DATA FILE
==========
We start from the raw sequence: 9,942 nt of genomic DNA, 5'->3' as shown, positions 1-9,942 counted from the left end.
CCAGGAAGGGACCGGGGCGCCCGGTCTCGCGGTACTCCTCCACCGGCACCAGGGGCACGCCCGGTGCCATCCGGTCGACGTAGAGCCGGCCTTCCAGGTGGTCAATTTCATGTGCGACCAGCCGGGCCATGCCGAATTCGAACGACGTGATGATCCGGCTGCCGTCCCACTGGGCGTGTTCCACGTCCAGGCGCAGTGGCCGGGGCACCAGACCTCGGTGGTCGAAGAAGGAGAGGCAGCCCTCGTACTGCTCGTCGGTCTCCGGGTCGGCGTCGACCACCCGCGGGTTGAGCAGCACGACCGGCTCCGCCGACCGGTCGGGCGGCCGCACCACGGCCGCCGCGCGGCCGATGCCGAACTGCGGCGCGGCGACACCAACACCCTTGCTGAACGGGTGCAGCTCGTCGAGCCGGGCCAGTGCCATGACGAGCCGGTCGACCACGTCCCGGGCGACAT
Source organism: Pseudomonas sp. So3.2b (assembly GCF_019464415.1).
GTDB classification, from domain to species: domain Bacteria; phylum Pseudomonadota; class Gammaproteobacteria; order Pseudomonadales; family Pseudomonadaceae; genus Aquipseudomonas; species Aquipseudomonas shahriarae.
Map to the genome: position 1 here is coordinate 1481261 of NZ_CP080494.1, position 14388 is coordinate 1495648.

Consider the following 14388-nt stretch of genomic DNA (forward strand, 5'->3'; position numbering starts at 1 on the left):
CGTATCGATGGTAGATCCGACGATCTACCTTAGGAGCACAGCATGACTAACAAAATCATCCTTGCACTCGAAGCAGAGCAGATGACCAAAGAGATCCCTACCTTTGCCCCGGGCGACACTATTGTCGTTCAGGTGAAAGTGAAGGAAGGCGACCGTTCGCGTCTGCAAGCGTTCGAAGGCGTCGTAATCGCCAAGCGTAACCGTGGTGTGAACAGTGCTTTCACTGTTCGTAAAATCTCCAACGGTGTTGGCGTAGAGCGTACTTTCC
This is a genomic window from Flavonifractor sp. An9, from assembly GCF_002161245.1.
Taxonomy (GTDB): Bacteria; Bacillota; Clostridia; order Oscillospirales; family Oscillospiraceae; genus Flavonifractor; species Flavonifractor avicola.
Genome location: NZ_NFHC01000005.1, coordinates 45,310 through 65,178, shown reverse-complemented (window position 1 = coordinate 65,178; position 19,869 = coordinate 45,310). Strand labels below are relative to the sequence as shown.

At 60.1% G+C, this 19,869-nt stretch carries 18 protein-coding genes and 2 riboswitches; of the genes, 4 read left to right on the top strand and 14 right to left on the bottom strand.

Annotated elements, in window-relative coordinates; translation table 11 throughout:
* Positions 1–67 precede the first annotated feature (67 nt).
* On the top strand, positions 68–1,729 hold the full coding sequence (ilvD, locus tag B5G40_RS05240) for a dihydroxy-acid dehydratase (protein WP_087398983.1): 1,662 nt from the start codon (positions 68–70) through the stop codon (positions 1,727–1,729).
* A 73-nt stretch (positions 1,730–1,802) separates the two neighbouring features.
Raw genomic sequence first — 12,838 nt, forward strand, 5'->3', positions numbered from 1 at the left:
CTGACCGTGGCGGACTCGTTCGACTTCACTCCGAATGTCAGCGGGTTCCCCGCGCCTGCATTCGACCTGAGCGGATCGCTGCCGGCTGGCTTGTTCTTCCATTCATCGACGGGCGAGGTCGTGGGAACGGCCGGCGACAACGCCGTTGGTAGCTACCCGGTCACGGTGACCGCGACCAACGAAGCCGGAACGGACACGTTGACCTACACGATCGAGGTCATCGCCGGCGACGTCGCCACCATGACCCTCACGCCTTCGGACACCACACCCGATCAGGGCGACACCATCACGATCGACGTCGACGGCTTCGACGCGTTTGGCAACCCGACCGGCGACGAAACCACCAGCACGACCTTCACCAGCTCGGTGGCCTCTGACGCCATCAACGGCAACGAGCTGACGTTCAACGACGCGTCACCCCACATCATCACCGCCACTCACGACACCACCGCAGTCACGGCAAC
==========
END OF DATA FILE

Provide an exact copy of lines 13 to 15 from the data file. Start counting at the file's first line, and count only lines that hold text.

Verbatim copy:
* Positions 1–67 precede the first annotated feature (67 nt).
* On the top strand, positions 68–1,729 hold the full coding sequence (ilvD, locus tag B5G40_RS05240) for a dihydroxy-acid dehydratase (protein WP_087398983.1): 1,662 nt from the start codon (positions 68–70) through the stop codon (positions 1,727–1,729).
* A 73-nt stretch (positions 1,730–1,802) separates the two neighbouring features.